U.K. regulator Ofcom has handed down its first set of rules for VoIP telephony – what it is calling a “code of practice” – stopping just short of demanding that VoIP providers support emergency calls, but it said that issue will be considered later this year.
Among other things the new rules demand that VoIP providers, at the point of sale, must inform consumers of limitations such as an inability to call emergency numbers or that that the phone will go dead during power outage. The rules apply to “softphone” VoIP calls from PCs, such as those between Skype and landline users (via the SkypeOut service), as well as to calls using broadband-connected VoIP adapters and standard phones.
Ofcom said that “the new code of practice requires VoIP providers to make clear:
– Whether or not the service includes access to emergency services;
– The extent to which the service depends on the user’s home power supply;
– Whether directory assistance, directory listings, access to the operator or the itemisation of calls are available; and
– Whether consumers will be able to keep their telephone number if they choose to switch providers at a later date.”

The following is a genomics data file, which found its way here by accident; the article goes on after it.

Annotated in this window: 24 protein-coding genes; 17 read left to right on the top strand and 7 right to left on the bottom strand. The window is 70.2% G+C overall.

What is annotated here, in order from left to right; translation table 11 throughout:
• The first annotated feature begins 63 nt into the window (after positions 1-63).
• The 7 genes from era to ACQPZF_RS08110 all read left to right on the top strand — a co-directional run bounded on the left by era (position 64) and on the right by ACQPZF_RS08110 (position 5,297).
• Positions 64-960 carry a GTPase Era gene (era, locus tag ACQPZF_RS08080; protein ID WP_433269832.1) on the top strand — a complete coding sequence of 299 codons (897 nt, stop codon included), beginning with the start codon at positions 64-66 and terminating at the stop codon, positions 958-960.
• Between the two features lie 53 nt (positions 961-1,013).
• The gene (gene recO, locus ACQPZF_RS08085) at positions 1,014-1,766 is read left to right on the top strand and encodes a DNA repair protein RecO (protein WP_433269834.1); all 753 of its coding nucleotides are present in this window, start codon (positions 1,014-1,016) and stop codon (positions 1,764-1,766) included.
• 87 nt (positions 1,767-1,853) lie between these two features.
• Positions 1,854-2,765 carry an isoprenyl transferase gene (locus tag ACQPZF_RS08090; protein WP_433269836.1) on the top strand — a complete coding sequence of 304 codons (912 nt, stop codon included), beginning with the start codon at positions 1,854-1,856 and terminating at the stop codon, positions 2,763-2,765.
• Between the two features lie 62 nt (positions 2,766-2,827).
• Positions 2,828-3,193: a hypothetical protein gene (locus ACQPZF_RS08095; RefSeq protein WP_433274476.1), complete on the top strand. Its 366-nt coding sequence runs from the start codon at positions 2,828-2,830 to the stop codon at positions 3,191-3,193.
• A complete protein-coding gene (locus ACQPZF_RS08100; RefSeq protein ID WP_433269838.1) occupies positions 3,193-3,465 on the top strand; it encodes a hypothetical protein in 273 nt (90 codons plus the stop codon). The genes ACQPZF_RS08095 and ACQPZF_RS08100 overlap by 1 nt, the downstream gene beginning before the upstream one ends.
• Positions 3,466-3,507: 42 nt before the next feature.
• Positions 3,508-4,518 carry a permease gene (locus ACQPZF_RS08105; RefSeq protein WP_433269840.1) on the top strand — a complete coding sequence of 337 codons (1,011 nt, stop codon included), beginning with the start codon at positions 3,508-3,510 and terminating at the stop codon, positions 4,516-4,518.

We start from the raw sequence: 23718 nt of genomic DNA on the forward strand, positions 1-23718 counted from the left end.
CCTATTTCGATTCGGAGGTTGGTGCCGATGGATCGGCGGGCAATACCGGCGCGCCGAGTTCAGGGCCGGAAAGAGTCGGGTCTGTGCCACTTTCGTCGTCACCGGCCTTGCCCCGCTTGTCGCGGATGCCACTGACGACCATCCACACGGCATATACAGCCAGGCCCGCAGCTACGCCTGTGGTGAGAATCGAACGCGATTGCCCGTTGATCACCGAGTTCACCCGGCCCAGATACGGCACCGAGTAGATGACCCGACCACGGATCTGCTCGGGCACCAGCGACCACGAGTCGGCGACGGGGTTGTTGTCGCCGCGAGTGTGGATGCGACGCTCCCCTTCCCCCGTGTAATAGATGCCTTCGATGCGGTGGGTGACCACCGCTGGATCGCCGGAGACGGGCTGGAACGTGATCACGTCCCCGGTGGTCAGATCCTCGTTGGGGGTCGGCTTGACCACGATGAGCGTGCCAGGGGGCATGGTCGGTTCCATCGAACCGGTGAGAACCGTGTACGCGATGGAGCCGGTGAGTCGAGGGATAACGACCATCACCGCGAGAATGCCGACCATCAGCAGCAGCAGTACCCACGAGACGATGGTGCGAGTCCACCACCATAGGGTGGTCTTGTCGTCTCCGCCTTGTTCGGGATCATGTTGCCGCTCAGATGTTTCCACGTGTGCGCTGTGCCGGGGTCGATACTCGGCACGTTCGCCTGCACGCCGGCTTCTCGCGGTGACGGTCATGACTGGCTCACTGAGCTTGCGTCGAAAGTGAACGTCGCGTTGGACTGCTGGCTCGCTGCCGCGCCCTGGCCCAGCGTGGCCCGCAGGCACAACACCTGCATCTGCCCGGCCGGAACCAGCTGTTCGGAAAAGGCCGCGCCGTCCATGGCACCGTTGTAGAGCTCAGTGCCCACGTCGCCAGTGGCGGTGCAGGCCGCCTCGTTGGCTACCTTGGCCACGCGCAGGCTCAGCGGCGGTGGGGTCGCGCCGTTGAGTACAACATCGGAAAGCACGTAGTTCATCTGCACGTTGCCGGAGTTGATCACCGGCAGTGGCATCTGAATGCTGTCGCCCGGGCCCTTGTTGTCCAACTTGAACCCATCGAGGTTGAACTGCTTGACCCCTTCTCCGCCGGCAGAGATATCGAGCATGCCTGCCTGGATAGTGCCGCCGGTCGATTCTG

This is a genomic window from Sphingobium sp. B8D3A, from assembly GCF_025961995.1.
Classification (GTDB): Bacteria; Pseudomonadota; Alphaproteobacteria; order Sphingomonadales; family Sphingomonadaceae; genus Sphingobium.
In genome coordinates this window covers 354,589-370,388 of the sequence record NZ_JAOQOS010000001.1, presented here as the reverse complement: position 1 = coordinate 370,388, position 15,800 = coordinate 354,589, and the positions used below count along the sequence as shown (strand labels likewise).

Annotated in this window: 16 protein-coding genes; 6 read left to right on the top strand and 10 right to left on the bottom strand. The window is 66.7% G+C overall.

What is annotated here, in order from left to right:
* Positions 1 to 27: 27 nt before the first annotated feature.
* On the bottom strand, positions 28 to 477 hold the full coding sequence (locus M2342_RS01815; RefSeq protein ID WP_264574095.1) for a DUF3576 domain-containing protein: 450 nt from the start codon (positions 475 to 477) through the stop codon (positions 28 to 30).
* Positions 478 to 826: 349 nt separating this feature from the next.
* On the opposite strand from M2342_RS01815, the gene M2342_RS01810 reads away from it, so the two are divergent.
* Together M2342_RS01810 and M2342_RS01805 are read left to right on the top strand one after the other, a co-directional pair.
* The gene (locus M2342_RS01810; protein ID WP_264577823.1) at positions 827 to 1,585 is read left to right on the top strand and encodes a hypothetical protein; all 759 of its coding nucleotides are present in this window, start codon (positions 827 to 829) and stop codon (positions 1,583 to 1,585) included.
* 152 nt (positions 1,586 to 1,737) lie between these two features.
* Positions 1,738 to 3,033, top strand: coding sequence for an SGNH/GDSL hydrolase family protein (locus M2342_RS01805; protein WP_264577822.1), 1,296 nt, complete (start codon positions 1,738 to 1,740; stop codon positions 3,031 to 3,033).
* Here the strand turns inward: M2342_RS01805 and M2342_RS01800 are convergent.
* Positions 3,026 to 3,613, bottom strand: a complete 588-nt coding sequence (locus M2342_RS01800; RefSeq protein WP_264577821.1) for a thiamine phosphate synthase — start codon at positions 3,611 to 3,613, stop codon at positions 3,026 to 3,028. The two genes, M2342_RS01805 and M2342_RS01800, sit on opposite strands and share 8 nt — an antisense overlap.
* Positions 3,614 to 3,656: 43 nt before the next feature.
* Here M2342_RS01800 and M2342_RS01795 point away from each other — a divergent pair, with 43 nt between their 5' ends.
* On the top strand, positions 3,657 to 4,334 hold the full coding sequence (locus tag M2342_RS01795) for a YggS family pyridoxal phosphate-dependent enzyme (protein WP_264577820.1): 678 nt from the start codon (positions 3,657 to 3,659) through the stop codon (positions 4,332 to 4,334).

In cases where emergency service calls are not available providers are being required the get consumer’s positive written acknowledgement that they have been so informed. Ofcom suggested that getting them to check off a box on their service order could have that effect. VoIP providers also have to put stickers on VoIP phones warning users they can’t make emergency calls and, should they try, have a recorded announcement to that effect. For softphones the warnings have to appear on the PC screen. Similar rules cover the issue of loss of service in a power outage.
Ofcoms’ regulations hardly come as a surprise to the VoIP community. VoIP service providers had been fighting for years against Ofcom establishing any rules, a battle they have now lost. Ofcom began considering VoIP rules as far back as September 2004, the regulator noted in its ruling. A little over a year ago, in Feb. 2006, it put forth its proposed rules. Some 50 comments were filed about the proposal, Ofcom noted.
It also noted that many of those “expressed concern that a lack of access to emergency services via VoIP services might result in consumer detriment.” As a result, it said, “Ofcom intends to consult later this year on whether, and if so how, certain VoIP services might be required to offer access to emergency services.”
While imposing its first regulations on VoIP, Ofcom also very carefully indicated its general approval of the emergence of the technology.